When you’re in the business of church, the easiest way to measure success is numerical growth. Are new people coming to your church? Are you retaining them? Are they bringing their friends along? Are the pews full on a Sunday morning? These are quick and obvious measures of how “successful” your church is. However, the growth we’re supposed to be looking for is spiritual in nature. Ephesians 4 makes it clear that the purpose of church is maturity. What we call success – more people coming to the church – can actually become a problem.
A few years ago, a church strategist gave us some wise advice. If something is going well in your church, don’t advertise it. You’ll attract tourists. Then you’ll have to babysit them. They’ll take up all your time and resources, and you won’t be able to achieve your original goals.
If your goal is butts on pews, watch out – you might just get it. At the beginning, you’ll be busy trying to attract them in – but then you’ll be kept even more busy keeping them happy once they come. They have expectations. You’ll need to maintain the service delivery at the same standard you began with, if not higher. If you pulled a rabbit out of the hat last Sunday, you need to do it again next Sunday. And the Sunday after. The more people who come, the more services you need to provide for them. You’ve become a big babysitter.
Attracting people to your church community is fine – if it’s a secondary thing. Empowering people has to be primary goal. When you put your effort into attracting new people, you have to use all your resources to keep them there. The newcomers who sit back and consume your resources will dilute, rather than concentrate, spiritual growth. Relationships will become shallower and more thinly spread. If you put your effort into empowering God’s people, you’ll be concentrating and building your spiritual resources, deepening relationships, and watching people mature and become spiritual elders.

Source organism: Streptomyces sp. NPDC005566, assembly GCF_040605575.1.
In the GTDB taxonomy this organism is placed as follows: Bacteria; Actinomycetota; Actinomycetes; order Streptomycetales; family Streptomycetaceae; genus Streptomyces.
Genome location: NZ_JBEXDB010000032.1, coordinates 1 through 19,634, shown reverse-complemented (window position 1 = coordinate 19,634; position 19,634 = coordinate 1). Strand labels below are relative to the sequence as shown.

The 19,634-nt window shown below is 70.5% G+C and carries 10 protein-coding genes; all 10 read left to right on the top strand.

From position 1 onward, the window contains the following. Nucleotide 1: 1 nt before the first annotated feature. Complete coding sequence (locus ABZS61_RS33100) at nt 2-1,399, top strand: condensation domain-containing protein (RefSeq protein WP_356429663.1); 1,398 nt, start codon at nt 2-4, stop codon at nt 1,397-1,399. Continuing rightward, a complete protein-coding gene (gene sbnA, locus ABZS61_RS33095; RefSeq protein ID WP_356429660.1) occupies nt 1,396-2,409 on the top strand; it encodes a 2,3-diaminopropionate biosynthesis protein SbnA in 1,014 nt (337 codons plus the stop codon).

It’s a bad thing to let people come and just sit back in a pew, week after week. It shuts them down spiritually from all the things that will help them grow – honesty, participation, one-another ministry. It sends a message that growth comes through passive listening, not active participation. It’s kind of like letting your kids sit and watch T.V. all day, and hoping they will develop into mature adults that way.
Success should never be measured in numbers. Success is when God’s people start to find their own voice, find their own gifts, when they bring a word of prophecy, when they speak the truth in love, when they confess to one another, forgive one another, teach one another and build each other up. If you’re building a community of people who need to be served and fed each week, you’re doing something wrong. It’s fine for new babies to sit back and be fed. It’s an embarrassment and a tragedy when adults, who should already be mature, get comfortable and wait for you to feed them.
Are you operating from an attractional model, where you provide a sit-back-and-watch-me-perform service to bring in the tourists? Or is your church willing to invest in an empowerment model, where God’s people are given a voice and a value, where participation is a priority, and spiritual growth happens naturally? Attractional models aim for numerical growth. Empowerment models aim for spiritual growth. Stop focussing on the wrong measures of success, and reshape the way you meet to see God’s people grow from spiritual infancy to maturity.